My first screen crush was Lynda Carter as Wonder Woman. Not from her initial run that started in 1975 (I was 9 years old) but later on when the show was syndicated on whatever cable channel reran old pop culture TV shows in 1981. I was flicking through channels and happened upon what I thought was some kind of military show, until Diana Prince exploded in a burst of light and Wonder Woman appeared on my television.
She was the most beautiful thing I had ever seen.
In every sense that mattered, Lynda Carter was Wonder Woman.
To say I was obsessed is an understatement. I kept watching the show every chance I got... even when they destroyed it by abandoning the World War II setting and had Lyle Waggoner play his own son in "modern times" (while accompanied by a bleep-bloop computer named IRAC and a robot called ROVER).
My Lynda Carter awakening game me an all new appreciation for other shows I was tuning into at the time...
• Erin Gray who played Wilma Deering in Buck Rogers in the 25th Century.
• Pamela Hensley who played Princess Ardala in Buck Rogers in the 25th Century.
• Barbara Eden who played Genie in I Dream of Genie reruns.
Of these four women who shaped my fantasy life in my developing years, I've only met one of them, Erin Gray...
Note she is just as beautiful now as she ever was. And she was nice!
Other crushes came and went... depending on who was the "it-girl" of the moment on MTV or in the latest TV show or Movie I liked, but everything began with Lynda, Erin, Pamela, and Barbara.
And then came Blade Runner in 1982.
Always looking for the next big sci-fi extravaganza to fuel the fire lit by Star Wars (or, more likely, The Empire Strikes Back), I trudged to the theater to take in Blade Runner, which was a big treat for me at the time.
It was there that I literally had my breath taken away when "Racheal" appeared from the dim recesses of Eldon Tyrell's corporate headquarters...
The cool, detached demeanor that Rachel exhibited throughout Harrison Ford's interrogation was just the icing on the cake. I had just fallen in love with Sean Young.
This meant saving up the insane amount of money to buy a copy of Blade Runner on VHS tape when it was released in 1983 (seriously, it was like $100 or something). It also meant following her career (going backwards to see her first film appearance in Stripes first), which was pretty hit-or-miss over the years. But I always loved Sean. Even when she would play to the absurd, like she did in 1994's Ace Ventura: Pet Detective.
And so you can imagine my shock when 1982 Sean Young appeared on-screen in last year's Blade Runner 2049 sequel. Looking exactly as she did when I fell in love with her 35 years ago...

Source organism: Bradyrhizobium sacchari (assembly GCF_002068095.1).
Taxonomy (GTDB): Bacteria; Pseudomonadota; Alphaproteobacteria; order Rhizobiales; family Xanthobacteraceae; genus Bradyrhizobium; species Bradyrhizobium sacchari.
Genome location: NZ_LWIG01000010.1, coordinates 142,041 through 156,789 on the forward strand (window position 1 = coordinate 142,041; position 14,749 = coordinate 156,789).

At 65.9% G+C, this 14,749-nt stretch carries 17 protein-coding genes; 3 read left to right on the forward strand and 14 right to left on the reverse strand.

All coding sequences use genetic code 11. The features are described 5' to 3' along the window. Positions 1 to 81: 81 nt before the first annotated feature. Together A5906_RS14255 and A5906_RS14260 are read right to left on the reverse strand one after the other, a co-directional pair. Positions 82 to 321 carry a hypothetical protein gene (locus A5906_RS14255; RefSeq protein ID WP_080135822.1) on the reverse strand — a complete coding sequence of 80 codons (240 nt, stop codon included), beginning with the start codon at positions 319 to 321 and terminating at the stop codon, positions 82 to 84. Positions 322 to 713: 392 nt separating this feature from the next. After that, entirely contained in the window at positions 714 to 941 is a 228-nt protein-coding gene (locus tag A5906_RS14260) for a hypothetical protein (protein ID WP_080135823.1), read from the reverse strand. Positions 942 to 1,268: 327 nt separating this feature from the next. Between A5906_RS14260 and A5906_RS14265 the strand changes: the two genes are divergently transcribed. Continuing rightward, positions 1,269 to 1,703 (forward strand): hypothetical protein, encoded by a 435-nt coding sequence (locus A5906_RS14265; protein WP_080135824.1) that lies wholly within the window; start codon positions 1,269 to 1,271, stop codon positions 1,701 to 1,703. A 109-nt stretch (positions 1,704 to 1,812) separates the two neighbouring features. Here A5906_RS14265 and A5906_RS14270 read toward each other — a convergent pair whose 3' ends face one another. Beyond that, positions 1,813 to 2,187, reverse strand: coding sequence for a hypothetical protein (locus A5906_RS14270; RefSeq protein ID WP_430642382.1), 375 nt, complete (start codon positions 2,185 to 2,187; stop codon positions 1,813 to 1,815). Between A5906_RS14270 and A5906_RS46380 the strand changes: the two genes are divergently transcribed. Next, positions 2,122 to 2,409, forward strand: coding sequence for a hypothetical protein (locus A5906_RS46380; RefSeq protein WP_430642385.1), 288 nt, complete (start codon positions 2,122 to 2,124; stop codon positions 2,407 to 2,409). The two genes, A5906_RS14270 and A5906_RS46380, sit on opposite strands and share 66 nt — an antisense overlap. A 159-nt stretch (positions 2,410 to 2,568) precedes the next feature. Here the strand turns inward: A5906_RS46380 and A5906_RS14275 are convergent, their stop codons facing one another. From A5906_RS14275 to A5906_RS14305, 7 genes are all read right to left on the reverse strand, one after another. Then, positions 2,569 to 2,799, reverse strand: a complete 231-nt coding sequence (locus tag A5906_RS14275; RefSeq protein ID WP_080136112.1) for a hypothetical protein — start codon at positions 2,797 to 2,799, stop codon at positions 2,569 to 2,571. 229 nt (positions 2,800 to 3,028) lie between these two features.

Unlike the way they resurrected Carrie Fischer's Princess Leia in Rogue One: A Star Wars Story, Sean Young looked real. So real that I was convinced they must have digitally cleaned up footage from the first movie and reused it somehow. How could it be otherwise, because everything about it Was. Real.
It also lead to a moment of confusion for me when Deckard (Harrison Ford) spoils his reunion moment in Blade Runner 2049 by telling Wallace he screwed up because the real Rachael had green eyes. Except... from my staring into them for hours at a time, I knew that her eyes were actually originally brown, just like the new copy. It's then I had an "ah ha!" moment when I realized that Decker was merely using the eye color line to screw with Wallace by essentially saying he would always know she was a fake.
I had kind of forgotten about this somewhat shocking moment from 2017 cinema until today when I ran across a story about how they actually did recreate Sean Young digitally for the cameo appearance. They just took the time to do an extraordinary job of it...
And here's the VFX reel...
I'm guessing in the next ten to twenty years, the visual effects will be so jaw-droppingly realistic that they can resurrect anybody from any time and bring them to life again on-screen.
I'm not going to dwell on the legal or moral consequences of doing so. But I am going to dwell on the possibility that we'll one day get an "animated" feature film of 1975 Lynda Carter's Wonder Woman.
15-year-old me is counting on it.
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Hmm, honestly I’m not looking forward for animated characters or recreations of historic characters. When watching series/movies, I really enjoy watching the substantial talent of actual actors being able to transport multi-faceted emotions. If animations are becoming mainstream, I foresee rather sticking with past productions for the years that I’ve left on this planet. This is most likely the reason for me not caring about the flood of SFX-laden superhero and CGI animation movies that are thrown on the market. I really miss the emotional claymation animation masterpieces from Aardman.
I agree with the whole thing. Lynda Carter was and is amazing.